Barriers to Team-Building & How to Overcome Them


A team is only as good as its leader. Even the best leader has to confront problems that may seem insurmountable. The leader must sometimes serve as both coach and counselor to overcome barriers to teamwork that so they are not allowed to fester and get worse. Figuring out what's working and what's not is an integral part of team-building.

Problems of Style

  • All members of a team have their own styles in how they do assignments and how they present to the team and to the outside world. Unfortunately, even the most intelligent members of the team will not be effective if they show up late or sloppily dressed. One way to overcome this barrier is to assign teamwork in pairs, blending dispirit styles so that they complement instead of irritate each other.

Personality Conflicts

  • Barriers to teamwork that go beyond problems of style usually involve personality conflicts between individual team members. Some people just do not like each other. They will never be friends but they can learn to work together if their conflicts are addressed in time. But if personalities on a team that tend to grate on each other are left without guidance, their differences may become so intense that they poison the whole team. A conflict resolution expert should be consulted immediately.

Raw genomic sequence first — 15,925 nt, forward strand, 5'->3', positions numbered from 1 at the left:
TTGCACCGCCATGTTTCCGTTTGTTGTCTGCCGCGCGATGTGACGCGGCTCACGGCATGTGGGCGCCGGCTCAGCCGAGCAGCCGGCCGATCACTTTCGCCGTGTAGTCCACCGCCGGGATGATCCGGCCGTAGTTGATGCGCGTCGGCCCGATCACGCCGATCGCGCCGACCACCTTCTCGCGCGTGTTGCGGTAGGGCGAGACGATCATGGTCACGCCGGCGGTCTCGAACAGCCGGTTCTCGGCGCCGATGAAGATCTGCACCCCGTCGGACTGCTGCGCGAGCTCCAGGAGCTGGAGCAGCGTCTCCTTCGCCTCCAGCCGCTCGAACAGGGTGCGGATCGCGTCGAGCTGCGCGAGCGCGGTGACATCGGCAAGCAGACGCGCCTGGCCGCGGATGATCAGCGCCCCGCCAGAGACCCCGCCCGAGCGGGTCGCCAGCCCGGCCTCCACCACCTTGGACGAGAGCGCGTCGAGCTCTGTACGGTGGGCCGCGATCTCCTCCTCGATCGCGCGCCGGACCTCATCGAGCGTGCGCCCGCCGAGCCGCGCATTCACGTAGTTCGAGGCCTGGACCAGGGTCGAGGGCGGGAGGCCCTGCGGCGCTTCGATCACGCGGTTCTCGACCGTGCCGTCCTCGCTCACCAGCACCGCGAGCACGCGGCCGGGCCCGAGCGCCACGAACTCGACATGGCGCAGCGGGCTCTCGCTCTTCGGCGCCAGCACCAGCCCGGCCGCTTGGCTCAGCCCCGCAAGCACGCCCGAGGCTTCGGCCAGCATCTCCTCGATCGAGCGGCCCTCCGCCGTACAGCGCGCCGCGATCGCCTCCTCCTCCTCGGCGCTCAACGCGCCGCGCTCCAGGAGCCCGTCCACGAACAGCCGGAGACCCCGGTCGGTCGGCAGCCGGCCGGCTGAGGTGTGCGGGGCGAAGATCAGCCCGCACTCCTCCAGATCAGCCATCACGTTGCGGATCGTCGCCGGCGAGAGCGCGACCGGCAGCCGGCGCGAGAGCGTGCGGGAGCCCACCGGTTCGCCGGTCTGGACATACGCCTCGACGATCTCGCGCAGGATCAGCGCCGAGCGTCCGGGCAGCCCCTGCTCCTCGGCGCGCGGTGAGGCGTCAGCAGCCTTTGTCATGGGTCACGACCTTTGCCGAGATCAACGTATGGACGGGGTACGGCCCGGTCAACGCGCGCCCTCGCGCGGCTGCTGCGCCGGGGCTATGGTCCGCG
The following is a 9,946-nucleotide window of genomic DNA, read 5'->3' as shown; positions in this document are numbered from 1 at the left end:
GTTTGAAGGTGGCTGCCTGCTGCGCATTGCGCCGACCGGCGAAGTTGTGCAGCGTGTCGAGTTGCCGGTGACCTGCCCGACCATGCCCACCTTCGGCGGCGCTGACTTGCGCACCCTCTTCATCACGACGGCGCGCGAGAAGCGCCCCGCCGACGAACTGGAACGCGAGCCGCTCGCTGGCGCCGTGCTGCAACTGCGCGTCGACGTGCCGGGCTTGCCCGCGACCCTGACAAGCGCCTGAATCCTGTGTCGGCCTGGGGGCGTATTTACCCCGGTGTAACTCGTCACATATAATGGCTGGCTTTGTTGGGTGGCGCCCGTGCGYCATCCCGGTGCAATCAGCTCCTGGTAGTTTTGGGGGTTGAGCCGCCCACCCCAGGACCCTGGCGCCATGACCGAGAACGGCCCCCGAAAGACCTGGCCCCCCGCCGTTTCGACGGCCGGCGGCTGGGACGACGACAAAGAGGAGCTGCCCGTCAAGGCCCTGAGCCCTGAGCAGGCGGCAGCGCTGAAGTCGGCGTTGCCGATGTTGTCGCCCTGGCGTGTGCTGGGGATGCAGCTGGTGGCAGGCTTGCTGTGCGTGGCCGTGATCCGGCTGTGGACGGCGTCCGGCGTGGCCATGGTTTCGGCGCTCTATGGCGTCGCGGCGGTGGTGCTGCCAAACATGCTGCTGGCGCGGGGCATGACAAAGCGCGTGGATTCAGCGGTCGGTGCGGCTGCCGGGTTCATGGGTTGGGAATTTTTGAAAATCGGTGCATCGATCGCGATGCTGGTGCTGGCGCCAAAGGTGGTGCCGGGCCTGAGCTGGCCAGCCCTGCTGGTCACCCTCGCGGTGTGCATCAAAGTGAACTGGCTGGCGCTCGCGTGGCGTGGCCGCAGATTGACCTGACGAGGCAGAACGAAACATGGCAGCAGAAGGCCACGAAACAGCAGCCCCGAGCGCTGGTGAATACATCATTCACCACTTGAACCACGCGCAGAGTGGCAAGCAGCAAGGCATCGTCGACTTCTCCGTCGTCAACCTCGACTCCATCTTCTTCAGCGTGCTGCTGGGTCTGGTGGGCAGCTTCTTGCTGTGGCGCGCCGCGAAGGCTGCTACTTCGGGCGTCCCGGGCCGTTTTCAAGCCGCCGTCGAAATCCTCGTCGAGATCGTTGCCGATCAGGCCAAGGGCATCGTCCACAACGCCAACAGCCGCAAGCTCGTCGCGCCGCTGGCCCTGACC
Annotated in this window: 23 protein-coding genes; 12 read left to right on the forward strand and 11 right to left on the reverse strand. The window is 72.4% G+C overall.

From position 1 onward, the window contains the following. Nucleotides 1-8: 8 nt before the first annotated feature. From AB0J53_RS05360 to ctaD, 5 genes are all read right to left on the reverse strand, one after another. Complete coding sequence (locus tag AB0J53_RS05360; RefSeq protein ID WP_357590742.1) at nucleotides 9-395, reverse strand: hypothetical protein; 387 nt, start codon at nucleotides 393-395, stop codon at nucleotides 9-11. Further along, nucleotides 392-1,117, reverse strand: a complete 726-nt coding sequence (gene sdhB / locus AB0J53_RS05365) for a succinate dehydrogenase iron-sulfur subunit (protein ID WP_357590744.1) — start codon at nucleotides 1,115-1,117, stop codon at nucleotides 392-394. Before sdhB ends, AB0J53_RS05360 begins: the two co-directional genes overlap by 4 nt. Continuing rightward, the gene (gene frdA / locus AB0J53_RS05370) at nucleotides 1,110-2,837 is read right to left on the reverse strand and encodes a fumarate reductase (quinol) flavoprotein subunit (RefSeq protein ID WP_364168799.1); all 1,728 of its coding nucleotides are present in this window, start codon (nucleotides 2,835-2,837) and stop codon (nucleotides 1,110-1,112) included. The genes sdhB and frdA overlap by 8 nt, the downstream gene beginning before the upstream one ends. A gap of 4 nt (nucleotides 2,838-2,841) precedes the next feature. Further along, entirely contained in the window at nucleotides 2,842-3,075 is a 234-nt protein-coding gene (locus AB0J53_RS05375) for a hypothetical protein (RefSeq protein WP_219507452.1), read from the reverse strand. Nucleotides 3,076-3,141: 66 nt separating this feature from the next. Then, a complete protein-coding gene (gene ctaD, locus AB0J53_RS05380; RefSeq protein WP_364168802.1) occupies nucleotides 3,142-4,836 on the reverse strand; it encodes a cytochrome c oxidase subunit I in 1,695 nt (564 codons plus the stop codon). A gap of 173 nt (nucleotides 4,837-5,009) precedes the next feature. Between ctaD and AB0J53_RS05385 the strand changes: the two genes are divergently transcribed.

Too Many Cooks

  • The adage of too many cooks spoiling the broth is as true in teamwork as it is in the kitchen. A fine restaurant requires a chef, just as an orchestra must have its conductor. And a team cannot be truly great without a manager, a supervisor or a coach to call the shots. Otherwise, it's just a bunch of people doing random things and having meetings from time to time to report what they've been doing in their own little vacuums.

Eyes on the Prize

  • One of the biggest barriers to teamwork is individual ambition. Although each member brings unique talents to the team, all must focus on common goals if the team is to succeed.

    The team leader, coach or supervisor must be selective in choosing members, players or staff who show a cooperative spirit and a desire to be part of a group effort. Show-off or obstinate behavior will work against the team's cohesion.

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